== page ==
First Minister Nicola Sturgeon was yesterday urged to intervene in the teachers’ pay dispute before children’s education is disrupted for the third year in a row.
Teaching union the Educational Institute for Scotland last week rejected a five per cent pay offer and will now ballot its members on industrial action.
The union, which represents 80 per cent of Scotland’s teachers, gave the deal the thumbs down in a consultative ballot, with
91 per cent indicating a willingness to take strike action.
Scottish Labour’s education spokesman Michael Marra said: “The Scottish Government must now intervene directly and immediately to avoid strike action.
“The chaos of the recent bin strikes could have been avoided had Ministers come to the table earlier. Those lessons must be learned if wide-scale disruption from school closures is to be averted.
“Mass school closures would be hugely disruptive for families and workplaces.
“The pandemic meant ever more work for teaching staff who were left to bail out the SNP Government’s repeated mistakes with ever more hours worked.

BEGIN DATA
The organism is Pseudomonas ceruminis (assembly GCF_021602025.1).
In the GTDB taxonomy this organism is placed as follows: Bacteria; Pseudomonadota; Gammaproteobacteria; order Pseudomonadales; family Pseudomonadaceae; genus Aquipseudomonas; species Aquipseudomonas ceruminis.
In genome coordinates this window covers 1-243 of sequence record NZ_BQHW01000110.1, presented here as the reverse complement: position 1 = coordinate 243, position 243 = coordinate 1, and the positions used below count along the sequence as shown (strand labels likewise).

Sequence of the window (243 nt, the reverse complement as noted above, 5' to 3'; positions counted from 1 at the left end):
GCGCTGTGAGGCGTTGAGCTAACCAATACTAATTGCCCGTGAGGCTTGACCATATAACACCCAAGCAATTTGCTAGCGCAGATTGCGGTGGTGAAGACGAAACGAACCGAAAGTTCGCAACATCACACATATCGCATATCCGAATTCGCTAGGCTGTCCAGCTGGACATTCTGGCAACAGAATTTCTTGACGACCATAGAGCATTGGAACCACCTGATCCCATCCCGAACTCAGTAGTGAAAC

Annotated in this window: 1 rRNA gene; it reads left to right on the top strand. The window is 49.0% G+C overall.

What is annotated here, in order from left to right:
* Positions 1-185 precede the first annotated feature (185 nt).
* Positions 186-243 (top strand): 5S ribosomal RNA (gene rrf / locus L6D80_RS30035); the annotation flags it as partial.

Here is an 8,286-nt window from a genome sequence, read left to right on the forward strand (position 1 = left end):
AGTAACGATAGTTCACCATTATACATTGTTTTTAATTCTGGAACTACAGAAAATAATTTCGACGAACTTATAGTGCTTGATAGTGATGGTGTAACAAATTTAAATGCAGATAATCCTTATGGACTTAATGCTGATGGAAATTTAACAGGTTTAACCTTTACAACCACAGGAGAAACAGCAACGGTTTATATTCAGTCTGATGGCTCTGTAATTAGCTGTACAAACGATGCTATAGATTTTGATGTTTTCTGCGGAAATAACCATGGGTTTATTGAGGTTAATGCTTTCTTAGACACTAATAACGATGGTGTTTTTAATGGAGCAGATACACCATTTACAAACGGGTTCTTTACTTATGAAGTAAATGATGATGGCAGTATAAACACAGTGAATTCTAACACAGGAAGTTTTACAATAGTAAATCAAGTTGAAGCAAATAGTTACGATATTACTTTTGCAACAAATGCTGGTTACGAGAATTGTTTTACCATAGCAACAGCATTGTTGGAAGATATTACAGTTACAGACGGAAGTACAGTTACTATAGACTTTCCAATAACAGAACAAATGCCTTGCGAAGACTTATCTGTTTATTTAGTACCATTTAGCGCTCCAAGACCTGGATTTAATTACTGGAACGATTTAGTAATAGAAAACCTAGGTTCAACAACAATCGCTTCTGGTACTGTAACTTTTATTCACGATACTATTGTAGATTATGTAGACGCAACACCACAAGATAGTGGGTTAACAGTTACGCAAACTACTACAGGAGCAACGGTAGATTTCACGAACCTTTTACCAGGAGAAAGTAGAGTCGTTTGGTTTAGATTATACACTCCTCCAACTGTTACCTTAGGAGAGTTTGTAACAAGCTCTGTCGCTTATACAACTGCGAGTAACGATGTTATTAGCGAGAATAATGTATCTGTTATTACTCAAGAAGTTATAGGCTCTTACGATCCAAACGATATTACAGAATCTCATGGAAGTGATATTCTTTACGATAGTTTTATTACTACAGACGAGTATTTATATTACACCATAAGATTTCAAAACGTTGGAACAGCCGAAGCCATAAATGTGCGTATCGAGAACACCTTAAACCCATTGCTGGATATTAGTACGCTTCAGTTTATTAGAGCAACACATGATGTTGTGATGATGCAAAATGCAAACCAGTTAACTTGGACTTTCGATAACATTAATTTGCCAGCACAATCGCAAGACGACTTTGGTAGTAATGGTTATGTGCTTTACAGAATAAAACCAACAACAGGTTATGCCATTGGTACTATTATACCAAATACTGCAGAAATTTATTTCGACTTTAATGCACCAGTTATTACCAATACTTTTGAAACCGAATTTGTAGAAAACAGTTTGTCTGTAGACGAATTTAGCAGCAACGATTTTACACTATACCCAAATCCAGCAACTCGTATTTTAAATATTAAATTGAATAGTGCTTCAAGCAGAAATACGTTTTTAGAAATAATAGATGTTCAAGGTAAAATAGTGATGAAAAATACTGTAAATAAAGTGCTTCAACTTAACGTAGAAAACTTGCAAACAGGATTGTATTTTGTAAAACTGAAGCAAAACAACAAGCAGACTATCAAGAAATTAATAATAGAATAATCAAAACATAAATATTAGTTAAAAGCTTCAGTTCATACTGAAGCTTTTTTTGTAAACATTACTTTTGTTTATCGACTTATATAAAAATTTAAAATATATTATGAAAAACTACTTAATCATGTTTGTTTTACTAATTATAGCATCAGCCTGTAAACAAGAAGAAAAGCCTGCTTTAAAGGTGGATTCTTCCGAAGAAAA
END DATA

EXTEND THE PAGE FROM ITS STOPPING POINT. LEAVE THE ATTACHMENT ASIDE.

“We know that our kids’ education has really suffered in recent years – we still have no plan from the SNP to make up for the lost learning experienced by so many. Further disruption must be avoided.”
EIS general secretary Andrea Bradley said rejecting the offer was “an important step in the continuing campaign for a fair pay settlement for Scotland’s teachers”.
She added: “Scotland’s local authorities and the Scottish Government must significantly up their offer to Scotland’s teachers if strike action is to be avoided.”
Ballot papers will be issued on October 12, with voting open until November 8. If the ballot is in favour of industrial action, teachers could strike before Christmas which may hit prelim exams.
A Scottish Government spokesperson said: “Strikes are in no one’s interest – least of all pupils, parents and carers who have already faced significant disruption over the past three years.
“This Government has a strong record of support for teachers. It is disappointing that unions have rejected the latest pay offer. It is for local authorities, as the employer, to make a revised pay offer.”
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